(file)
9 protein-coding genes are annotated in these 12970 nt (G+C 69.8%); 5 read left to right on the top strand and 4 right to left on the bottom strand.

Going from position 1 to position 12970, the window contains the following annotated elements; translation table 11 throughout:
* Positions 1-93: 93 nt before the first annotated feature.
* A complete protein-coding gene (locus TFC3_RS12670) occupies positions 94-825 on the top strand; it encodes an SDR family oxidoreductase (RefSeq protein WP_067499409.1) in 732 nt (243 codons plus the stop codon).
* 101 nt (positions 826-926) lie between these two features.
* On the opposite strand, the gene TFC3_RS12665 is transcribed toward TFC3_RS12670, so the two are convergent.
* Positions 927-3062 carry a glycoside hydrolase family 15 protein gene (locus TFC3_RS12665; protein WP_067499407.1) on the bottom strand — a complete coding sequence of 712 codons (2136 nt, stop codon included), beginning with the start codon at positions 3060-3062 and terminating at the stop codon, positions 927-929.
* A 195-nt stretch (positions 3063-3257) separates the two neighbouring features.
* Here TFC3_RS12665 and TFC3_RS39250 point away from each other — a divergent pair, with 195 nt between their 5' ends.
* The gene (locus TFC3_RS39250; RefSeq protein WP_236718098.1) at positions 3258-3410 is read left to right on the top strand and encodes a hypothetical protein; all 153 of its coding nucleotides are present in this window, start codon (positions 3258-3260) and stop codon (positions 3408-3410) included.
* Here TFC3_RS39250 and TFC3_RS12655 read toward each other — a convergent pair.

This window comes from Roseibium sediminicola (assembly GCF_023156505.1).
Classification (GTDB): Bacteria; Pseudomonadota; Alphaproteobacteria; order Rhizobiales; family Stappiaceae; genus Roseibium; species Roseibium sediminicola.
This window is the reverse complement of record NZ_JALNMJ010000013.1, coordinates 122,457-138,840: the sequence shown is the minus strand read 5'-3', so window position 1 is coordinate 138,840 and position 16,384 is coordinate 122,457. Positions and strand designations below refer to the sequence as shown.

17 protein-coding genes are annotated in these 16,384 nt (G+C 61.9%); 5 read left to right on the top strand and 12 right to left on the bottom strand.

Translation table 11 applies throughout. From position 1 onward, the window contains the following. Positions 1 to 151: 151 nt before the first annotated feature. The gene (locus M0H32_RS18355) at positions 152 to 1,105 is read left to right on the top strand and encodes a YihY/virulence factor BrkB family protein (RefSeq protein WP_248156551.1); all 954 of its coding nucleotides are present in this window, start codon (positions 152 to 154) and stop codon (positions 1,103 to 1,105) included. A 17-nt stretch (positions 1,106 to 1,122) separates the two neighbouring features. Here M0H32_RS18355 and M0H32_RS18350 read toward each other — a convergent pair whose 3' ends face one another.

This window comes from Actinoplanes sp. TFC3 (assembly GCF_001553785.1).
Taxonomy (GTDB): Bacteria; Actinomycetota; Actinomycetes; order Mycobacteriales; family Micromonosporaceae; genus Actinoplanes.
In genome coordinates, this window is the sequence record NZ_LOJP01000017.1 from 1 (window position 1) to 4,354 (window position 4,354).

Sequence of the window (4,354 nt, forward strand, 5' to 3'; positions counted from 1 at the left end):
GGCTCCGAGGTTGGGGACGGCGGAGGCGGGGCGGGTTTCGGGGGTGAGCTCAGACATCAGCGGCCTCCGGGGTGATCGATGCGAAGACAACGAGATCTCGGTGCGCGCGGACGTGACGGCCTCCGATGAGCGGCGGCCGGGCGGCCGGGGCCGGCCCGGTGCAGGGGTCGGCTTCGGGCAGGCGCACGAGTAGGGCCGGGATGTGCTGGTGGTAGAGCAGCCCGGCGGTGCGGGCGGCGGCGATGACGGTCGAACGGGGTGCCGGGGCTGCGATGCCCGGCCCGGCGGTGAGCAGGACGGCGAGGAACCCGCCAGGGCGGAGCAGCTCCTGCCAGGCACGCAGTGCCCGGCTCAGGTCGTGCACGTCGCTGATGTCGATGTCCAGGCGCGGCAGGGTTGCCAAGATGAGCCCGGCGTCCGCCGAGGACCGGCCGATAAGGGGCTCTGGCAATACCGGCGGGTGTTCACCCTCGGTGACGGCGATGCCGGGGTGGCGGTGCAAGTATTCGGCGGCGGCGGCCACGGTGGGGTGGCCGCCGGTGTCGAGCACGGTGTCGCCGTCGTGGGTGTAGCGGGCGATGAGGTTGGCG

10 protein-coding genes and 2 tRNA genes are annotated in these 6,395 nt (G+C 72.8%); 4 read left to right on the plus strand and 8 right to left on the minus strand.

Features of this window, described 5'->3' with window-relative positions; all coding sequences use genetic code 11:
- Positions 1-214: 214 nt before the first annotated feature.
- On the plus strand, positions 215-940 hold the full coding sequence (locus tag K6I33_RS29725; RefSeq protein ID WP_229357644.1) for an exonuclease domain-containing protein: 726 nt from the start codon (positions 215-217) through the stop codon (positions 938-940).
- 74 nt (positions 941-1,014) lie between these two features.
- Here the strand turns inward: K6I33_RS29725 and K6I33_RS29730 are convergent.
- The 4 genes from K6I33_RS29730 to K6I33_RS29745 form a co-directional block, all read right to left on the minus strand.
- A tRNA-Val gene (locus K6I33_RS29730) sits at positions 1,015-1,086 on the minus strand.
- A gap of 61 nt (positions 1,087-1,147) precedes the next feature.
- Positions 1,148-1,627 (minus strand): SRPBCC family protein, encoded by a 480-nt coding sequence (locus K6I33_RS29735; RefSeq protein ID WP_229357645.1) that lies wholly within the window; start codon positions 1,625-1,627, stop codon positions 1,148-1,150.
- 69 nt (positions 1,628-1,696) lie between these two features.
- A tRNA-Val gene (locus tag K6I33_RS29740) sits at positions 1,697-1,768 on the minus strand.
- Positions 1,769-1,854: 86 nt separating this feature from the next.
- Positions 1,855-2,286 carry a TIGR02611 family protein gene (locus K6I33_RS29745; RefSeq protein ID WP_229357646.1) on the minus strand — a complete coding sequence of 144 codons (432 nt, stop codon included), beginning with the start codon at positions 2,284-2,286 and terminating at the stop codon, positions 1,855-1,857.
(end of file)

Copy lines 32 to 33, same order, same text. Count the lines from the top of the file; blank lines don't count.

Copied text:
- 69 nt (positions 1,628-1,696) lie between these two features.
- A tRNA-Val gene (locus tag K6I33_RS29740) sits at positions 1,697-1,768 on the minus strand.